Stephen:                             00:07:16               Well, I appreciate you coming out and I don’t mean to embarrass you right off, right out in the beginning of the conversation, but it’s true. I mean, you know, in a pre call we were talking a little bit about it, you know, I get it, we all downplay what we do, but you’ve accomplished a lot and it’s very cool to see and you are very, very humble about it. I mean it’s, it’s, it’s a cool place to be mentally.

Kelly:                                     00:07:37               You agree? Uh, yeah. Thank you. Um, I, I, I don’t know, I just, sometimes I’m not quite sure how I got to where I am and I have to really think about it to figure out how I got to where I am. But I am, I am. I’m very grateful. I’m very great.

Stephen:                             00:07:54               Yeah. And that might be a big piece of it. What I see for the outliers, I call them, right? The mega sellers like yourself, use that term. My term, some people don’t like it too bad. It’s my term, um, but, but what I see with a lot of outliers that gratefulness is a huge piece of the formula. It’s, it’s just being thankful to everyone being willing to give to others with zero expectation and then magically stuff comes your way. I mean, do you remember back when you first started the people that have helped you, you know, you don’t have to name them by name, but I mean people gave you some information.

Kelly:                                     00:08:29               Yeah, absolutely. Uh, you know, of course a lot online I’m getting in the facebook groups and being able to ask a question and having someone come on and answer you. So certainly, yeah, very grateful for that

Stephen:                             00:08:43               and they didn’t try to sell not, not everyone and I’m sure there were some that did, so I don’t want to say there aren’t some of those but, and, and I don’t have a problem with them because that’s their business, but most of the time, at least in my experience, none of it cost anything other than you. No, thank you. Right?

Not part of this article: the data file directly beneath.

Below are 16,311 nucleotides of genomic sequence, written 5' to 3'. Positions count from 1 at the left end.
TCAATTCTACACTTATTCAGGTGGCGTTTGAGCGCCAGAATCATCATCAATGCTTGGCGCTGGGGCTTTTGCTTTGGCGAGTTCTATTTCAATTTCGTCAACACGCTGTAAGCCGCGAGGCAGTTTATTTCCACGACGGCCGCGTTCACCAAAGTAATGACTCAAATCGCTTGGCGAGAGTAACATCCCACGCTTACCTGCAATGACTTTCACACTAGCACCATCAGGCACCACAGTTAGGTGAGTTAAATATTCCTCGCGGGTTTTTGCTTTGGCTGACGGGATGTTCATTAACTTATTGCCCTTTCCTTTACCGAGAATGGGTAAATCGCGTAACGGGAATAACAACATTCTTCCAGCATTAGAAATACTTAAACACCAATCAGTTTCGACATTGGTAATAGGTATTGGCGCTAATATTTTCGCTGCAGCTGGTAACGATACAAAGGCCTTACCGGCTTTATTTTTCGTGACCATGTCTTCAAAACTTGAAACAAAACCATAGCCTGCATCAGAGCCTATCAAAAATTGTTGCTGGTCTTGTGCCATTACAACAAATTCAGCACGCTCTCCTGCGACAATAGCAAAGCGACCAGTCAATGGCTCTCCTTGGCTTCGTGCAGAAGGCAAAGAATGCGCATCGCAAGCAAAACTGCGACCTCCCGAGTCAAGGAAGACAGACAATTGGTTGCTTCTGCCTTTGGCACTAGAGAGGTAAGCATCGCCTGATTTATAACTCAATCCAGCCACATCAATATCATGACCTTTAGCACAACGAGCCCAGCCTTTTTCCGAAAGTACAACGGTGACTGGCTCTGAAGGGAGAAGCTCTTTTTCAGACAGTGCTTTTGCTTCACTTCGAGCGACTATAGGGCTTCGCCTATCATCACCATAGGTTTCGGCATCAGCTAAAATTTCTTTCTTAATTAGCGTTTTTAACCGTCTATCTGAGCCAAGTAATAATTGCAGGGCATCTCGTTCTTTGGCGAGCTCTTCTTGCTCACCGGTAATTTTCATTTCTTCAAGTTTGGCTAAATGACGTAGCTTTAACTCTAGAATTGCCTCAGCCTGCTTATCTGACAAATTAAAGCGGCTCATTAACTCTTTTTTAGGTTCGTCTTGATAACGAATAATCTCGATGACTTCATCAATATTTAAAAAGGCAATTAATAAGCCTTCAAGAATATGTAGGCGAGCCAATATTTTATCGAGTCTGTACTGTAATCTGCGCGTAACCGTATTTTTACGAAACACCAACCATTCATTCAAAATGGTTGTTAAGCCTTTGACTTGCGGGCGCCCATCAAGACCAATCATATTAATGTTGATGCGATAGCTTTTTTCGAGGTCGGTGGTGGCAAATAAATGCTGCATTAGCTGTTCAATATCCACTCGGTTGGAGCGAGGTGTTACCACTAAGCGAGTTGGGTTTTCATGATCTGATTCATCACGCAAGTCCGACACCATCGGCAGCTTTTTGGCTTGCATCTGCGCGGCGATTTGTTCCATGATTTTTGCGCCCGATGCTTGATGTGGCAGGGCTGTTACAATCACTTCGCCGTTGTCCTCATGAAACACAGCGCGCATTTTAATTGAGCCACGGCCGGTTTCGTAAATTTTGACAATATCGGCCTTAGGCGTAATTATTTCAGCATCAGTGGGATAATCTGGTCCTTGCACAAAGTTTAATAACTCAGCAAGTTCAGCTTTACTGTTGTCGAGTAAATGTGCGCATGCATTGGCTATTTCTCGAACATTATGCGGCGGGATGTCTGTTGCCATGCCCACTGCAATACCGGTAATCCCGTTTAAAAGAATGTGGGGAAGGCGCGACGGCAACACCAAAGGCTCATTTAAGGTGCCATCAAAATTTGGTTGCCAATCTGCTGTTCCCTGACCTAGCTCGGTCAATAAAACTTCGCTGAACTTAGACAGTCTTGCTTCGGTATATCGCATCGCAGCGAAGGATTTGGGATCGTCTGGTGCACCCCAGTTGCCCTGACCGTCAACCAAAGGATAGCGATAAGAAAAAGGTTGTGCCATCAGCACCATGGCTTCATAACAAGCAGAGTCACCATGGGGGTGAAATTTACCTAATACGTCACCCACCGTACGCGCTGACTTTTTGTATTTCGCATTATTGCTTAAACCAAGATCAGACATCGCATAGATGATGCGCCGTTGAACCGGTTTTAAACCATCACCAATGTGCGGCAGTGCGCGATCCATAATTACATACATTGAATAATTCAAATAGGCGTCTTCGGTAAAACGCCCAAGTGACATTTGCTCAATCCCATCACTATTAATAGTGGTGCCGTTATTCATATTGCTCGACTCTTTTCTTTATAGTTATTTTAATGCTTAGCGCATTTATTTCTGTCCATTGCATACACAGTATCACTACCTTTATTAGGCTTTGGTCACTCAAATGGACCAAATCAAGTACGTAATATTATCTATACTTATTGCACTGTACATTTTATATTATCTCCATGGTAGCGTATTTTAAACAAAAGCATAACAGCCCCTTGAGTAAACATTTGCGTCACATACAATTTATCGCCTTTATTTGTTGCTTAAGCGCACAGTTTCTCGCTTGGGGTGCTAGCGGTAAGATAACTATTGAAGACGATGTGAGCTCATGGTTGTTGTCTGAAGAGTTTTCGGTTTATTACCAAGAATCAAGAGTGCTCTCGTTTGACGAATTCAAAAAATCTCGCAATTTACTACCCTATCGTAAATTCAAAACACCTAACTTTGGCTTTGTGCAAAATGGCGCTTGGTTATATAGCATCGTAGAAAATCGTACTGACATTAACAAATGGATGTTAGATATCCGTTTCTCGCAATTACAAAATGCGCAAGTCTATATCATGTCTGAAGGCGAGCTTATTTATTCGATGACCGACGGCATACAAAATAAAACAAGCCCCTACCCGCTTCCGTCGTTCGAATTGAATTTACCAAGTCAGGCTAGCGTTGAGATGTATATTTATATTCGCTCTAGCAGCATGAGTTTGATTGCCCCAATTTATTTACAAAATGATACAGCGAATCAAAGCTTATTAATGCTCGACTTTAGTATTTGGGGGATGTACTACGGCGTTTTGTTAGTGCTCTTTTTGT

Kelly:                                     00:09:00               Yeah. Yeah. I mean I’m not saying I bought some courses along the way, um, to kind of help me along and, and get the information that I needed. But yeah, a lot of it also just came from individual people being able to ask questions and get them answered

Stephen:                             00:09:15               what you and I were just together this past week, um, in, in Chicago, at Econ Chicago. I find them. Um, let me see what your experience is. A, I love the conference because I love the location. It’s convenient for me because it’s in Chicago. Pretty easy flight. Um, the venue is great. I think the environment is great. It’s so easy to get up and talk to people, talk to vendors and stuff like that. The hotel right next door. I mean, you really don’t have to go a lot of places. However, the intimacy, the conversations you can have, I think it’s them. Maybe Rocky Mountain would be another good one. Same type of venue where you could really get down, you have no choice but to hang out together and have conversation because everything so far. I mean relatively. Would you agree?

Kelly:                                     00:09:58               Yeah. Yeah. I mean, that was one of the great things is everybody just kinda hangs around and goes to dinner together and um, yeah, you’re, whether you want to or not, you get to know everybody kind of on a personal level for good or bad. There is good and bad. Yeah. Yeah, for sure. No, it’s great. It’s great. You always meet new people, learn new stories and you always get golden nuggets. The last night when the conference was over, a big group of us went to dinner and I’m taking notes on my phone because I’m getting more tidbits. I’m thinking, isn’t this great?

Stephen:                             00:10:31               Wait, no, wait, wait, hold on. You’re a very successful seller. You’re supposed to know it all, but you can’t learn and please don’t tell me these are new sellers teaching you anything because that would just blow my whole theory

Kelly:                                     00:10:42               life. It was, it was actually a who put it on mark. Mark and Robin. Yeah. He was giving me shipping tip on how to get better rates on chipping.